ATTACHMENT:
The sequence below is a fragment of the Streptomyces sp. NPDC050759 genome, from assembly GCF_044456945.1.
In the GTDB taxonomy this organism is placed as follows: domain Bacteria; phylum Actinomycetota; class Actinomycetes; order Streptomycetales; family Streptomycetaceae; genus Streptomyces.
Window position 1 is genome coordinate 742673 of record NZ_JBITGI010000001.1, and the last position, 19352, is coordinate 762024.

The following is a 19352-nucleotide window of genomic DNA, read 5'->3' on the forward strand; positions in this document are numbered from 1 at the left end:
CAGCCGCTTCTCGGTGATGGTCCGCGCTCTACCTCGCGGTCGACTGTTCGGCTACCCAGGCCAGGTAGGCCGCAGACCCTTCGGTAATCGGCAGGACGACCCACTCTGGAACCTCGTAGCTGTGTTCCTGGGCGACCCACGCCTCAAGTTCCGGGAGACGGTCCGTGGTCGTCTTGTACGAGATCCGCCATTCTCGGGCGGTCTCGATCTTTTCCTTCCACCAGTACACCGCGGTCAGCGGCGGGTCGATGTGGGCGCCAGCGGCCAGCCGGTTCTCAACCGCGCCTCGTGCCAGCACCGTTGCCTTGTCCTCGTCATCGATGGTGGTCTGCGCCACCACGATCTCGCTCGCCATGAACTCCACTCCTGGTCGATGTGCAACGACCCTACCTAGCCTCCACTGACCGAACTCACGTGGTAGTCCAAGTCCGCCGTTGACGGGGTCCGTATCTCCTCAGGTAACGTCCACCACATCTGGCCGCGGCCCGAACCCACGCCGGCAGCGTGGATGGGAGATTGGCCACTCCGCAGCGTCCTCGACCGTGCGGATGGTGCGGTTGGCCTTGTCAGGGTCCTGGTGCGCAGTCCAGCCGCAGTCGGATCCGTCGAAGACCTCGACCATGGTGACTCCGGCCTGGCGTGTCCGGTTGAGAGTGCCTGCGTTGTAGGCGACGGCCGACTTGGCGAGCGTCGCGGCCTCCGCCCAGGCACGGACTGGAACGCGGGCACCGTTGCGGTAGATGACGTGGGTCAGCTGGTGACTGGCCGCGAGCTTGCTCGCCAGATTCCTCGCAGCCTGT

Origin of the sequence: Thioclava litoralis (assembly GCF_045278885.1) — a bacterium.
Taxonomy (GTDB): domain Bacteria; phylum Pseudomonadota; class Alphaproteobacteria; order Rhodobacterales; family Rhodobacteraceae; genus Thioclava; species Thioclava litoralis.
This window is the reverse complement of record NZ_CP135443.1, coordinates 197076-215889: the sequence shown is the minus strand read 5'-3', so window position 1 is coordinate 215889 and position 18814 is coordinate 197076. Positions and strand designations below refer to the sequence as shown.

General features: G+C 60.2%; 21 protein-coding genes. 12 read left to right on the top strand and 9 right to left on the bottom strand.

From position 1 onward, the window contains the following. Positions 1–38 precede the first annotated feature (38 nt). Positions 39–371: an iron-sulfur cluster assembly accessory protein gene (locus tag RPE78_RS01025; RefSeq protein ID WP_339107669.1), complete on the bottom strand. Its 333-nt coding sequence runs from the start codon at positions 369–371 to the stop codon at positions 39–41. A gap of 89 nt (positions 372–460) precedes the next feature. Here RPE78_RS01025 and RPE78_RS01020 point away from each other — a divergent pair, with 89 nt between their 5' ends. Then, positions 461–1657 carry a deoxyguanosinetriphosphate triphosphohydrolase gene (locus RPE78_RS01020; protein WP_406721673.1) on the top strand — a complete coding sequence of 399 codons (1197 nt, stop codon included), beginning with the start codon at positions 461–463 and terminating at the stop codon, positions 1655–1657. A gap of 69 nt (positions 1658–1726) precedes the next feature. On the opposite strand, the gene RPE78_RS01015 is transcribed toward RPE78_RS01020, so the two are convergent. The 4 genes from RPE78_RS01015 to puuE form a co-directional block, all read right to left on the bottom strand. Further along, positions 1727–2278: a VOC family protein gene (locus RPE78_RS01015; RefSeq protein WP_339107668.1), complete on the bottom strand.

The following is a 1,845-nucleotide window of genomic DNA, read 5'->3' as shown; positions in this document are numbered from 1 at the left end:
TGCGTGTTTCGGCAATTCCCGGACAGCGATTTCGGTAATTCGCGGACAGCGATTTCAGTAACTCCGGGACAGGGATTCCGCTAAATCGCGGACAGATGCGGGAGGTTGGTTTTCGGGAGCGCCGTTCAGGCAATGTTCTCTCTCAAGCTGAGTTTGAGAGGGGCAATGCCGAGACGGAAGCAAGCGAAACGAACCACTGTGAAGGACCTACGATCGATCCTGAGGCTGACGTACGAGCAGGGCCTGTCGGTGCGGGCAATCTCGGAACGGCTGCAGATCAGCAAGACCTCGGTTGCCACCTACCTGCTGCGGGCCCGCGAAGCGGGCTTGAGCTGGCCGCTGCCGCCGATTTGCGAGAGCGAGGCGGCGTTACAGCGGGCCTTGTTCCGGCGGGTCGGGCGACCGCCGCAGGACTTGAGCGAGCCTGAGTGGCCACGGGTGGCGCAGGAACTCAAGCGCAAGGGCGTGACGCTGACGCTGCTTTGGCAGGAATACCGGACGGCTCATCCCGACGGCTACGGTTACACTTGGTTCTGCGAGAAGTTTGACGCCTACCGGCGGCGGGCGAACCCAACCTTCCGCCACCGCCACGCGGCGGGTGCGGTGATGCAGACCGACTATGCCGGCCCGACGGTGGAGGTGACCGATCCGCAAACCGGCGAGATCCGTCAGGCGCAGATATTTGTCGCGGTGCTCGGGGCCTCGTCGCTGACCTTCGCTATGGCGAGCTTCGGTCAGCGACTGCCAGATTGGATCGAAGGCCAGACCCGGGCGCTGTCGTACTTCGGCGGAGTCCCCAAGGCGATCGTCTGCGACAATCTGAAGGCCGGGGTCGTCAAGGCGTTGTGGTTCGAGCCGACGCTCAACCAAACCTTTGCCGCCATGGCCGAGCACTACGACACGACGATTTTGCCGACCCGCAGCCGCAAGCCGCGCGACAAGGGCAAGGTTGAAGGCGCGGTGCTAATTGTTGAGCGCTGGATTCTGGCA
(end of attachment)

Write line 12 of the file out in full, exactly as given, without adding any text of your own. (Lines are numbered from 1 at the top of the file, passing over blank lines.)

TGCGTGTTTCGGCAATTCCCGGACAGCGATTTCGGTAATTCGCGGACAGCGATTTCAGTAACTCCGGGACAGGGATTCCGCTAAATCGCGGACAGATGCGGGAGGTTGGTTTTCGGGAGCGCCGTTCAGGCAATGTTCTCTCTCAAGCTGAGTTTGAGAGGGGCAATGCCGAGACGGAAGCAAGCGAAACGAACCACTGTGAAGGACCTACGATCGATCCTGAGGCTGACGTACGAGCAGGGCCTGTCGGTGCGGGCAATCTCGGAACGGCTGCAGATCAGCAAGACCTCGGTTGCCACCTACCTGCTGCGGGCCCGCGAAGCGGGCTTGAGCTGGCCGCTGCCGCCGATTTGCGAGAGCGAGGCGGCGTTACAGCGGGCCTTGTTCCGGCGGGTCGGGCGACCGCCGCAGGACTTGAGCGAGCCTGAGTGGCCACGGGTGGCGCAGGAACTCAAGCGCAAGGGCGTGACGCTGACGCTGCTTTGGCAGGAATACCGGACGGCTCATCCCGACGGCTACGGTTACACTTGGTTCTGCGAGAAGTTTGACGCCTACCGGCGGCGGGCGAACCCAACCTTCCGCCACCGCCACGCGGCGGGTGCGGTGATGCAGACCGACTATGCCGGCCCGACGGTGGAGGTGACCGATCCGCAAACCGGCGAGATCCGTCAGGCGCAGATATTTGTCGCGGTGCTCGGGGCCTCGTCGCTGACCTTCGCTATGGCGAGCTTCGGTCAGCGACTGCCAGATTGGATCGAAGGCCAGACCCGGGCGCTGTCGTACTTCGGCGGAGTCCCCAAGGCGATCGTCTGCGACAATCTGAAGGCCGGGGTCGTCAAGGCGTTGTGGTTCGAGCCGACGCTCAACCAAACCTTTGCCGCCATGGCCGAGCACTACGACACGACGATTTTGCCGACCCGCAGCCGCAAGCCGCGCGACAAGGGCAAGGTTGAAGGCGCGGTGCTAATTGTTGAGCGCTGGATTCTGGCA